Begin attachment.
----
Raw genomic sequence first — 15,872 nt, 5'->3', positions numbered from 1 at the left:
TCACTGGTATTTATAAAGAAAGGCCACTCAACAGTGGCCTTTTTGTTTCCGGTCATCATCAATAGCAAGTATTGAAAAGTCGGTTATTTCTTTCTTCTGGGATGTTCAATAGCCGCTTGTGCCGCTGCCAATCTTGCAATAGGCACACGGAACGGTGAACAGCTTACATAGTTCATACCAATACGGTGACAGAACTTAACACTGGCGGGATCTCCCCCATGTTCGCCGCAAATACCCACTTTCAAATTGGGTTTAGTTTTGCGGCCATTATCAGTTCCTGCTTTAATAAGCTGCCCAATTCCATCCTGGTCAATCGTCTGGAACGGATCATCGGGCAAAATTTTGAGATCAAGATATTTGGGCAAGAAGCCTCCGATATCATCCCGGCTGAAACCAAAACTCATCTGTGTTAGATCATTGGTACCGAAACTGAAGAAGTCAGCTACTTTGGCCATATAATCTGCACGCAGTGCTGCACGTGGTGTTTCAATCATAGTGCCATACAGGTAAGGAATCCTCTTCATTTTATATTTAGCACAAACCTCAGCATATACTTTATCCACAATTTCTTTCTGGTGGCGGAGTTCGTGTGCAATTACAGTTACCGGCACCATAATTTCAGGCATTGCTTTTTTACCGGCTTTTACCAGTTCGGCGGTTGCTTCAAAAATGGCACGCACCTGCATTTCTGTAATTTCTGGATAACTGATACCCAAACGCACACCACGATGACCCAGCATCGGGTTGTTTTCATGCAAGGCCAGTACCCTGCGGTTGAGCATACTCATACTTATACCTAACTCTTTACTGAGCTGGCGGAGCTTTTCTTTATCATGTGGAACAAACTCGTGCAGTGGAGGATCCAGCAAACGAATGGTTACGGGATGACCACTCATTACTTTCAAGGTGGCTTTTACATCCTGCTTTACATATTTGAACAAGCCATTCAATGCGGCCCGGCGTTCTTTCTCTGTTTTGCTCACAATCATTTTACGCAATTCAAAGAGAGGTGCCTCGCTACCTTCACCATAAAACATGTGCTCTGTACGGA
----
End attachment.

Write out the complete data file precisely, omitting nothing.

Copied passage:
Raw genomic sequence first — 15,872 nt, 5'->3', positions numbered from 1 at the left:
TCACTGGTATTTATAAAGAAAGGCCACTCAACAGTGGCCTTTTTGTTTCCGGTCATCATCAATAGCAAGTATTGAAAAGTCGGTTATTTCTTTCTTCTGGGATGTTCAATAGCCGCTTGTGCCGCTGCCAATCTTGCAATAGGCACACGGAACGGTGAACAGCTTACATAGTTCATACCAATACGGTGACAGAACTTAACACTGGCGGGATCTCCCCCATGTTCGCCGCAAATACCCACTTTCAAATTGGGTTTAGTTTTGCGGCCATTATCAGTTCCTGCTTTAATAAGCTGCCCAATTCCATCCTGGTCAATCGTCTGGAACGGATCATCGGGCAAAATTTTGAGATCAAGATATTTGGGCAAGAAGCCTCCGATATCATCCCGGCTGAAACCAAAACTCATCTGTGTTAGATCATTGGTACCGAAACTGAAGAAGTCAGCTACTTTGGCCATATAATCTGCACGCAGTGCTGCACGTGGTGTTTCAATCATAGTGCCATACAGGTAAGGAATCCTCTTCATTTTATATTTAGCACAAACCTCAGCATATACTTTATCCACAATTTCTTTCTGGTGGCGGAGTTCGTGTGCAATTACAGTTACCGGCACCATAATTTCAGGCATTGCTTTTTTACCGGCTTTTACCAGTTCGGCGGTTGCTTCAAAAATGGCACGCACCTGCATTTCTGTAATTTCTGGATAACTGATACCCAAACGCACACCACGATGACCCAGCATCGGGTTGTTTTCATGCAAGGCCAGTACCCTGCGGTTGAGCATACTCATACTTATACCTAACTCTTTACTGAGCTGGCGGAGCTTTTCTTTATCATGTGGAACAAACTCGTGCAGTGGAGGATCCAGCAAACGAATGGTTACGGGATGACCACTCATTACTTTCAAGGTGGCTTTTACATCCTGCTTTACATATTTGAACAAGCCATTCAATGCGGCCCGGCGTTCTTTCTCTGTTTTGCTCACAATCATTTTACGCAATTCAAAGAGAGGTGCCTCGCTACCTTCACCATAAAACATGTGCTCTGTACGGA